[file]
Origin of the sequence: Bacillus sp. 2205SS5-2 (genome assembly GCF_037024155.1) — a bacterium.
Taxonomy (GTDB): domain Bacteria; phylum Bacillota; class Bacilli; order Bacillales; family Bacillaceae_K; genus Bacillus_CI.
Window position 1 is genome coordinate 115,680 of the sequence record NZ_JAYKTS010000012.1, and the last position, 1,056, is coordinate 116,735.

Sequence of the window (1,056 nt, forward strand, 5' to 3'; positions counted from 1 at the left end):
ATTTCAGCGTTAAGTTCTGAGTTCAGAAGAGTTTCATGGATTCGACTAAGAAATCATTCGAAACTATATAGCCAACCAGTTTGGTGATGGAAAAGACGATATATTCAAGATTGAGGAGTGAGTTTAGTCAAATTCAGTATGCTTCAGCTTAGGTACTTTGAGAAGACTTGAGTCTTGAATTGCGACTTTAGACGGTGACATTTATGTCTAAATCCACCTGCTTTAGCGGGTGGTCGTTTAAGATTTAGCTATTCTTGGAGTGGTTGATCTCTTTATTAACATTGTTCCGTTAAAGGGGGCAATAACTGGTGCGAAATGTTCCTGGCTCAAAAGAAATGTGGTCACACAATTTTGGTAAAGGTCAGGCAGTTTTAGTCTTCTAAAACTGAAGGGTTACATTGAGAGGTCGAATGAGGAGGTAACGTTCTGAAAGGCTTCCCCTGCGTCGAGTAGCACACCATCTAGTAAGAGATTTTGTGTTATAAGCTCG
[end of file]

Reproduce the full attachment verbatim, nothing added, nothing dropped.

Origin of the sequence: Bacillus sp. 2205SS5-2 (genome assembly GCF_037024155.1) — a bacterium.
Taxonomy (GTDB): domain Bacteria; phylum Bacillota; class Bacilli; order Bacillales; family Bacillaceae_K; genus Bacillus_CI.
Window position 1 is genome coordinate 115,680 of the sequence record NZ_JAYKTS010000012.1, and the last position, 1,056, is coordinate 116,735.

Sequence of the window (1,056 nt, forward strand, 5' to 3'; positions counted from 1 at the left end):
ATTTCAGCGTTAAGTTCTGAGTTCAGAAGAGTTTCATGGATTCGACTAAGAAATCATTCGAAACTATATAGCCAACCAGTTTGGTGATGGAAAAGACGATATATTCAAGATTGAGGAGTGAGTTTAGTCAAATTCAGTATGCTTCAGCTTAGGTACTTTGAGAAGACTTGAGTCTTGAATTGCGACTTTAGACGGTGACATTTATGTCTAAATCCACCTGCTTTAGCGGGTGGTCGTTTAAGATTTAGCTATTCTTGGAGTGGTTGATCTCTTTATTAACATTGTTCCGTTAAAGGGGGCAATAACTGGTGCGAAATGTTCCTGGCTCAAAAGAAATGTGGTCACACAATTTTGGTAAAGGTCAGGCAGTTTTAGTCTTCTAAAACTGAAGGGTTACATTGAGAGGTCGAATGAGGAGGTAACGTTCTGAAAGGCTTCCCCTGCGTCGAGTAGCACACCATCTAGTAAGAGATTTTGTGTTATAAGCTCG